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How to Monitor a Web Application (LAMP) Hosted on AWS EC2 Using Anturis

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September 23rd, 2016 - by Shrinivasan Patnaikuni

This article outlines basics of using Anturis in monitoring IT systems running on AWS. With respect to an application running on AWS, Anturis complements AWS’s monitoring service CloudWatch by allowing easy collection not only of OS-specific metrics, but also of metrics related to applications (databases, processes, services, web servers) and business logic (global response time and availability, full page load time, transactions, etc.). In addition, with IT resources outside AWS (e.g., in-house or other IaaS/PaaS, such as Azure or Rackspace), Anturis provides a single-pane-of-glass view of all distributed IT systems.

Anturis operates in two modes:

  1. External-public-agent based
  2. Internal-private-agent based

The external mode of operation involves remotely monitoring the IT systems using public agents running on Anturis’s global monitoring infrastructure and network. This mode requires that customers not install any custom software to avail a monitoring service.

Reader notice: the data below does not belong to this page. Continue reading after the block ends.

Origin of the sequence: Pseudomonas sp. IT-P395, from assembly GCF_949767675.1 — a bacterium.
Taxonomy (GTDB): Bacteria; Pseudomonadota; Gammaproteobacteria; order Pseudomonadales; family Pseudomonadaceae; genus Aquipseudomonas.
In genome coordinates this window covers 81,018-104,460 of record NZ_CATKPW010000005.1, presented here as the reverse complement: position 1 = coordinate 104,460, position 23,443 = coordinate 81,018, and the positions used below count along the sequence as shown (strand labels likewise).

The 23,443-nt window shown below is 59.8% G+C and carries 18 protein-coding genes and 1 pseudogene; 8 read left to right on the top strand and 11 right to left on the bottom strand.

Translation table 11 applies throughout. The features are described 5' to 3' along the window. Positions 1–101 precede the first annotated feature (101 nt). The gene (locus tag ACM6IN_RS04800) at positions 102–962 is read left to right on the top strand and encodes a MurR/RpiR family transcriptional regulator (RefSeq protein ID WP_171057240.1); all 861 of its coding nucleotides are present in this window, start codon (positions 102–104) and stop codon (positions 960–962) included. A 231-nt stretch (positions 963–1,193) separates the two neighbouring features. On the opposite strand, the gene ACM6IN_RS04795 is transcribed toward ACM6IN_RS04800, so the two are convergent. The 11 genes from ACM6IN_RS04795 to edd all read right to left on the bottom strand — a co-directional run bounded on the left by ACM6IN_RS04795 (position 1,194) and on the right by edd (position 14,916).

The internal mode of operation primarily involves monitoring the operating system, software running on that OS, and local network devices accessible behind the firewall. This requires the installation of a private agent which runs as an internal system service. The internal private agent collects vital statistics of system resources and the collected statistics are viewed in a single window through Anturis’s web console.

Installing Linux agents on EC2 instance running LAMP stack

To allow Anturis to monitor CPU usage, disk usage, free physical memory, the Apache webserver, the MySQL server, and other system processes, the Anturis private Linux agent must be installed on the EC2 instance running a Linux-flavor OS. For the purposes of this article, the operating system is Ubuntu 14.04 LTS x86_64.

There are two ways to install Anturis Private Agent for Linux:

  1. Through the command line
  2. By downloading the installation package

We will install the Linux Agent through the command line, which is easier and automatically registers and connects the agent to the Anturis Monitoring Network.

To install the Anturis Linux agent, go to the Anturis portal and log in, then

  1. Click on the “Agents & Locations” tab > “Add new agent” (the + sign);

    • Under the heading “How to install,” choose Linux > Option 1.
    • Copy the command—in our example the command is the following:
    • curl -k -s https://anturis.com/api/1/agent/install/AWS-Anturis/385c1d4b2ab83fd2_nop | sh